Long-term endurance and power training may facilitate motor unit size expansion to compensate for declining motor unit numbers in older age

Piasecki, M. ORCID: 0000-0002-7804-4631, Ireland, A., Piasecki, J. ORCID: 0000-0001-9758-6295, Degens, H., Stashuk, D.W., Swiecicka, A., Rutter, M.K., Jones, D.A. and McPhee, J.S., 2019. Long-term endurance and power training may facilitate motor unit size expansion to compensate for declining motor unit numbers in older age. Frontiers in Physiology, 10: 449. ISSN 1664-042X

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Abstract

The evidence concerning the effects of exercise in older age on motor unit (MU) numbers, muscle fiber denervation and reinnervation cycles is inconclusive and it remains unknown whether any effects are dependent on the type of exercise undertaken or are localized to highly used muscles. MU characteristics of the vastus lateralis (VL) were assessed using surface and intramuscular electromyography in eighty-five participants, divided into sub groups based on age (young, old) and athletic discipline (control, endurance, power). In a separate study of the biceps brachii (BB), the same characteristics were compared in the favored and non-favored arms in eleven masters tennis players. Muscle size was assessed using MRI and ultrasound. In the VL, the CSA was greater in young compared to old, and power athletes had the largest CSA within their age groups. Motor unit potential (MUP) size was larger in all old compared to young (p < 0.001), with interaction contrasts showing this age-related difference was greater for endurance and power athletes than controls, and MUP size was greater in old athletes compared to old controls. In the BB, thickness did not differ between favored and non-favored arms (p = 0.575), but MUP size was larger in the favored arm (p < 0.001). Long-term athletic training does not prevent age-related loss of muscle size in the VL or BB, regardless of athletic discipline, but may facilitate more successful axonal sprouting and reinnervation of denervated fibers. These effects may be localized to muscles most involved in the exercise.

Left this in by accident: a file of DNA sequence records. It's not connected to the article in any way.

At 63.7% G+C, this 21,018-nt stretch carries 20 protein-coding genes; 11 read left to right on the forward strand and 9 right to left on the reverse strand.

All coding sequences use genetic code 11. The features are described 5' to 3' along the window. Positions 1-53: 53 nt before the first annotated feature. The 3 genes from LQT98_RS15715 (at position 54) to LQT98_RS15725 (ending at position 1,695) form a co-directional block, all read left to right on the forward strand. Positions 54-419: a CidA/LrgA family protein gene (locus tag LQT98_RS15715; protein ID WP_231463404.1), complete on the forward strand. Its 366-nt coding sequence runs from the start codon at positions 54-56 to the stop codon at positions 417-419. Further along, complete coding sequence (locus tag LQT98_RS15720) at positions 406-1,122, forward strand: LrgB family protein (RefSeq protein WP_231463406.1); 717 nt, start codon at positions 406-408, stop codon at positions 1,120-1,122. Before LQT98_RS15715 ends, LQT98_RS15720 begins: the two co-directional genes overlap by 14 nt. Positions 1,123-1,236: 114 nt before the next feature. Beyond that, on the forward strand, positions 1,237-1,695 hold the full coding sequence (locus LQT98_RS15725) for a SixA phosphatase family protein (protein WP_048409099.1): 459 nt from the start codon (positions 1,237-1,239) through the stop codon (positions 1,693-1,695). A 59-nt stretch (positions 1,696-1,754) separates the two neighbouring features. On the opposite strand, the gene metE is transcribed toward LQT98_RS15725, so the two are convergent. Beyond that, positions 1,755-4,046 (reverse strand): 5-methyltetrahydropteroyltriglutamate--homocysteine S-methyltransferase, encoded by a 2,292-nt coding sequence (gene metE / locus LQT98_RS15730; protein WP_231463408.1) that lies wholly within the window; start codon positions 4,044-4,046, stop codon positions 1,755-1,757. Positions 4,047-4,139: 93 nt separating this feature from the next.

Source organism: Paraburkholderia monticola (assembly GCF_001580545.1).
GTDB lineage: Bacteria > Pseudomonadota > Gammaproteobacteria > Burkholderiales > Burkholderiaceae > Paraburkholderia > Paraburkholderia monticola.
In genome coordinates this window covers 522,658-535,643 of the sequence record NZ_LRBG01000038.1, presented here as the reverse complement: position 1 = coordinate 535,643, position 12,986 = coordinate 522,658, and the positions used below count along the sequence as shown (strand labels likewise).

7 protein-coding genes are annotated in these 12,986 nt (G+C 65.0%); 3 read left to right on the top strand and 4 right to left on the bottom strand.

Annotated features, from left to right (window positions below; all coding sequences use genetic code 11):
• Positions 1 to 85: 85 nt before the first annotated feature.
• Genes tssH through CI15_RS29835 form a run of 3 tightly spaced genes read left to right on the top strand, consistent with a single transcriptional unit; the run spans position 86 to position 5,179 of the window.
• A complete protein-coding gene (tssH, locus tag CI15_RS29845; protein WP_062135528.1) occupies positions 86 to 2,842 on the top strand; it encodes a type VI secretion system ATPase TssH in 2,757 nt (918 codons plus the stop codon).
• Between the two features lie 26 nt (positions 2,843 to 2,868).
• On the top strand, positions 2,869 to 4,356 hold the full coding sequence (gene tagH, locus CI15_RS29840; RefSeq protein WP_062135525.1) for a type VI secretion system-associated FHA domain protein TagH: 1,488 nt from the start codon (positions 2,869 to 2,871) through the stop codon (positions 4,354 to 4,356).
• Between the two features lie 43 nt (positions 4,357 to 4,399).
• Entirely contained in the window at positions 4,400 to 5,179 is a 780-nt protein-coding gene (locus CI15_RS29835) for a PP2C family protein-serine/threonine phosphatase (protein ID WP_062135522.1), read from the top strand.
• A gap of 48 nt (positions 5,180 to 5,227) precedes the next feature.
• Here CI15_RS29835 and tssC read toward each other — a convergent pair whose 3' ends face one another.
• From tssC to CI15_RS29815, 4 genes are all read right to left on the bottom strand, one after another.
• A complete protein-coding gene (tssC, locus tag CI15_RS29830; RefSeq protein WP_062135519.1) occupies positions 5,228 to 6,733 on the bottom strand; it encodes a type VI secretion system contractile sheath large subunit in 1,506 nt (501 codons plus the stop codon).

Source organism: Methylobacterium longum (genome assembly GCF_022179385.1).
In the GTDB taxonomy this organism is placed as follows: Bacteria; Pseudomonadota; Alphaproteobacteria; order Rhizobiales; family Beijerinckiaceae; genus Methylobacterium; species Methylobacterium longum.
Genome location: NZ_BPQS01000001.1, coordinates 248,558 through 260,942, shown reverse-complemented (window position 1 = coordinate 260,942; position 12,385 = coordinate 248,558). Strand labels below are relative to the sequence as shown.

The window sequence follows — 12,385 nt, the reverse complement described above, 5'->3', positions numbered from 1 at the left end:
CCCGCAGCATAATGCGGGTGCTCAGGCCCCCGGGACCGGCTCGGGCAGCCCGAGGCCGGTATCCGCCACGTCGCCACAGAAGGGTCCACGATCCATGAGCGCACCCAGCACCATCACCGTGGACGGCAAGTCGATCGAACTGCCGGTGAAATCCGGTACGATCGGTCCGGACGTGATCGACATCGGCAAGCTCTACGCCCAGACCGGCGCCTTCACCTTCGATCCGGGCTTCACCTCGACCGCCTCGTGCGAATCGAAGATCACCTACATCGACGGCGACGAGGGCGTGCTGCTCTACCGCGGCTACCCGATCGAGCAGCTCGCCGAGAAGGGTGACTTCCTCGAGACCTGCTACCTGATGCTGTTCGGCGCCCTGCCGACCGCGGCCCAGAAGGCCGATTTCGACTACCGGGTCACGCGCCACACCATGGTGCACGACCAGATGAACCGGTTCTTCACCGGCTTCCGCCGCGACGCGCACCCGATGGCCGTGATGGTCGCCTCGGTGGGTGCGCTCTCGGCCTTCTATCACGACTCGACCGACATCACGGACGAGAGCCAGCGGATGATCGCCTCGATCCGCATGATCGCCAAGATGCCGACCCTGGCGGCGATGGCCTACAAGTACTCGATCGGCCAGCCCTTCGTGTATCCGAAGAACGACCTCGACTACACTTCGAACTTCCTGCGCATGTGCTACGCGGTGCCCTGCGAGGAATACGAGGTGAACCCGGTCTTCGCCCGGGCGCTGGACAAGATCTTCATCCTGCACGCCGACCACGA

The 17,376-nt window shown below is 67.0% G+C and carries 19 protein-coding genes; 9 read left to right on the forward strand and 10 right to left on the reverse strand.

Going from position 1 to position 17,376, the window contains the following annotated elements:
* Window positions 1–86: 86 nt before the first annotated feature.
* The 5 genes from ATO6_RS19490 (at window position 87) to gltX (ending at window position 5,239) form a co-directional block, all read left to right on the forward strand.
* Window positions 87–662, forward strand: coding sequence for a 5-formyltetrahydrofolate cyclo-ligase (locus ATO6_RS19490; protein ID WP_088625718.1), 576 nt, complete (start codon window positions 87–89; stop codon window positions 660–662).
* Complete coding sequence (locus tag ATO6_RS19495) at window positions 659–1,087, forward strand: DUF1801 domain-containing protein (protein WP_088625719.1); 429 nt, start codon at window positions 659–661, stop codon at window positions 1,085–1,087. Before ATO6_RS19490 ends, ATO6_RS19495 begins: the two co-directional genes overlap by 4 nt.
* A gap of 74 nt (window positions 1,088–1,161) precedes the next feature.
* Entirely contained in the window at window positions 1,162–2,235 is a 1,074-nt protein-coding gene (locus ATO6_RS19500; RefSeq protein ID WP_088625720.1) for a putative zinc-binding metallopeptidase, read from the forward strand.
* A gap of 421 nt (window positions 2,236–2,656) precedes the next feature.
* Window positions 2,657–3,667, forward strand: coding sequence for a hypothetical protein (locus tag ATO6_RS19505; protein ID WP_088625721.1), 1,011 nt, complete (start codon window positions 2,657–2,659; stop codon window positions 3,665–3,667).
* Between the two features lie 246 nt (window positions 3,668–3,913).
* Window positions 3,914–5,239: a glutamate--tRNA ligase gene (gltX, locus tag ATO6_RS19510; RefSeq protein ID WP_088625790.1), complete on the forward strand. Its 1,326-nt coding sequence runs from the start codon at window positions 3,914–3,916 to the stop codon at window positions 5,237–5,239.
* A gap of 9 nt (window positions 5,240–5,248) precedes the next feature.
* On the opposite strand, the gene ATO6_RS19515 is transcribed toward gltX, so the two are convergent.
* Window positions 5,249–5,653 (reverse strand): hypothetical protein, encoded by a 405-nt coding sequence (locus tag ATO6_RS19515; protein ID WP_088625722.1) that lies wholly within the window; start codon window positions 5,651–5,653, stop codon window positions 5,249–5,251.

Item Type: Journal article
Publication Title: Frontiers in Physiology
Creators: Piasecki, M., Ireland, A., Piasecki, J., Degens, H., Stashuk, D.W., Swiecicka, A., Rutter, M.K., Jones, D.A. and McPhee, J.S.
Publisher: Frontiers Research Foundation
Date: 26 April 2019
Volume: 10
ISSN: 1664-042X
Identifiers:
NumberType
10.3389/fphys.2019.00449DOI
Rights: © 2019 Piasecki, Ireland, Piasecki, Degens, Stashuk, Swiecicka, Rutter, Jones and McPhee. This is an open-access article distributed under the terms of the Creative Commons Attribution License (CC BY). The use, distribution or reproduction in other forums is permitted, provided the original author(s) and the copyright owner(s) are credited and that the original publication in this journal is cited, in accordance with accepted academic practice. No use, distribution or reproduction is permitted which does not comply with these terms.
Divisions: Schools > School of Science and Technology
Depositing User: Jonathan Gallacher
Date Added: 09 May 2019 08:31
Last Modified: 09 May 2019 08:31
URI: http://irep.ntu.ac.uk/id/eprint/36438

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